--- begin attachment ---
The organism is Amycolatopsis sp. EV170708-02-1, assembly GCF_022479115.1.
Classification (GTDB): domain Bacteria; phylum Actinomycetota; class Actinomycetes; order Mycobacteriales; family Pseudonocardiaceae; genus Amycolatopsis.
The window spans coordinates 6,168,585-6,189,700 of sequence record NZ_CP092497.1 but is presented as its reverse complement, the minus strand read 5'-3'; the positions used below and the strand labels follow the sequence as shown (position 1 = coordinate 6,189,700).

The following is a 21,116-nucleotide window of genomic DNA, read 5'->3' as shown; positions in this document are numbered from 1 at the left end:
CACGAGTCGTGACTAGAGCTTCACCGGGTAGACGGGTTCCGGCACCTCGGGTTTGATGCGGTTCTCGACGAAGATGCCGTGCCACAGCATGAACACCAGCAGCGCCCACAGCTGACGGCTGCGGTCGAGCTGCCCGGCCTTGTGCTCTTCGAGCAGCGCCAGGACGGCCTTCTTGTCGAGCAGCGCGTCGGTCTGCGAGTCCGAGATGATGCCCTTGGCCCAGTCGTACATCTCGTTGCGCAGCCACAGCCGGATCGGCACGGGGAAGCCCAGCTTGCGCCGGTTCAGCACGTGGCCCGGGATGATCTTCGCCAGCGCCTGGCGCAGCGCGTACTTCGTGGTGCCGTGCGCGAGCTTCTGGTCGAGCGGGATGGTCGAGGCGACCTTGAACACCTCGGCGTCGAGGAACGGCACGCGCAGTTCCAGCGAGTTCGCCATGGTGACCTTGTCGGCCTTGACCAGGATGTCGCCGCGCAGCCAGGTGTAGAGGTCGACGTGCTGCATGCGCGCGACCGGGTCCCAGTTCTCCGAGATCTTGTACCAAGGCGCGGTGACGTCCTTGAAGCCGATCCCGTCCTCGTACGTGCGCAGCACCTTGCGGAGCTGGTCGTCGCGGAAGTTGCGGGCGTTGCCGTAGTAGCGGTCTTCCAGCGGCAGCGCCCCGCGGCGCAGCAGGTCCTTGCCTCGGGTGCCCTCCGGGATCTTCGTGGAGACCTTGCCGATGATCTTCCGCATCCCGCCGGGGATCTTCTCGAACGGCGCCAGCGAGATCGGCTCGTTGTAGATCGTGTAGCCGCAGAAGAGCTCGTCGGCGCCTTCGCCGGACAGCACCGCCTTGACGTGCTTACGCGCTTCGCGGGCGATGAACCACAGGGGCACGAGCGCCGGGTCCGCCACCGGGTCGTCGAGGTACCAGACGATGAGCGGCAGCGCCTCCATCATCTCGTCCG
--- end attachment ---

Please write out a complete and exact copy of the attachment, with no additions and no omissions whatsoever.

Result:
The organism is Amycolatopsis sp. EV170708-02-1, assembly GCF_022479115.1.
Classification (GTDB): domain Bacteria; phylum Actinomycetota; class Actinomycetes; order Mycobacteriales; family Pseudonocardiaceae; genus Amycolatopsis.
The window spans coordinates 6,168,585-6,189,700 of sequence record NZ_CP092497.1 but is presented as its reverse complement, the minus strand read 5'-3'; the positions used below and the strand labels follow the sequence as shown (position 1 = coordinate 6,189,700).

The following is a 21,116-nucleotide window of genomic DNA, read 5'->3' as shown; positions in this document are numbered from 1 at the left end:
CACGAGTCGTGACTAGAGCTTCACCGGGTAGACGGGTTCCGGCACCTCGGGTTTGATGCGGTTCTCGACGAAGATGCCGTGCCACAGCATGAACACCAGCAGCGCCCACAGCTGACGGCTGCGGTCGAGCTGCCCGGCCTTGTGCTCTTCGAGCAGCGCCAGGACGGCCTTCTTGTCGAGCAGCGCGTCGGTCTGCGAGTCCGAGATGATGCCCTTGGCCCAGTCGTACATCTCGTTGCGCAGCCACAGCCGGATCGGCACGGGGAAGCCCAGCTTGCGCCGGTTCAGCACGTGGCCCGGGATGATCTTCGCCAGCGCCTGGCGCAGCGCGTACTTCGTGGTGCCGTGCGCGAGCTTCTGGTCGAGCGGGATGGTCGAGGCGACCTTGAACACCTCGGCGTCGAGGAACGGCACGCGCAGTTCCAGCGAGTTCGCCATGGTGACCTTGTCGGCCTTGACCAGGATGTCGCCGCGCAGCCAGGTGTAGAGGTCGACGTGCTGCATGCGCGCGACCGGGTCCCAGTTCTCCGAGATCTTGTACCAAGGCGCGGTGACGTCCTTGAAGCCGATCCCGTCCTCGTACGTGCGCAGCACCTTGCGGAGCTGGTCGTCGCGGAAGTTGCGGGCGTTGCCGTAGTAGCGGTCTTCCAGCGGCAGCGCCCCGCGGCGCAGCAGGTCCTTGCCTCGGGTGCCCTCCGGGATCTTCGTGGAGACCTTGCCGATGATCTTCCGCATCCCGCCGGGGATCTTCTCGAACGGCGCCAGCGAGATCGGCTCGTTGTAGATCGTGTAGCCGCAGAAGAGCTCGTCGGCGCCTTCGCCGGACAGCACCGCCTTGACGTGCTTACGCGCTTCGCGGGCGATGAACCACAGGGGCACGAGCGCCGGGTCCGCCACCGGGTCGTCGAGGTACCAGACGATGAGCGGCAGCGCCTCCATCATCTCGTCCG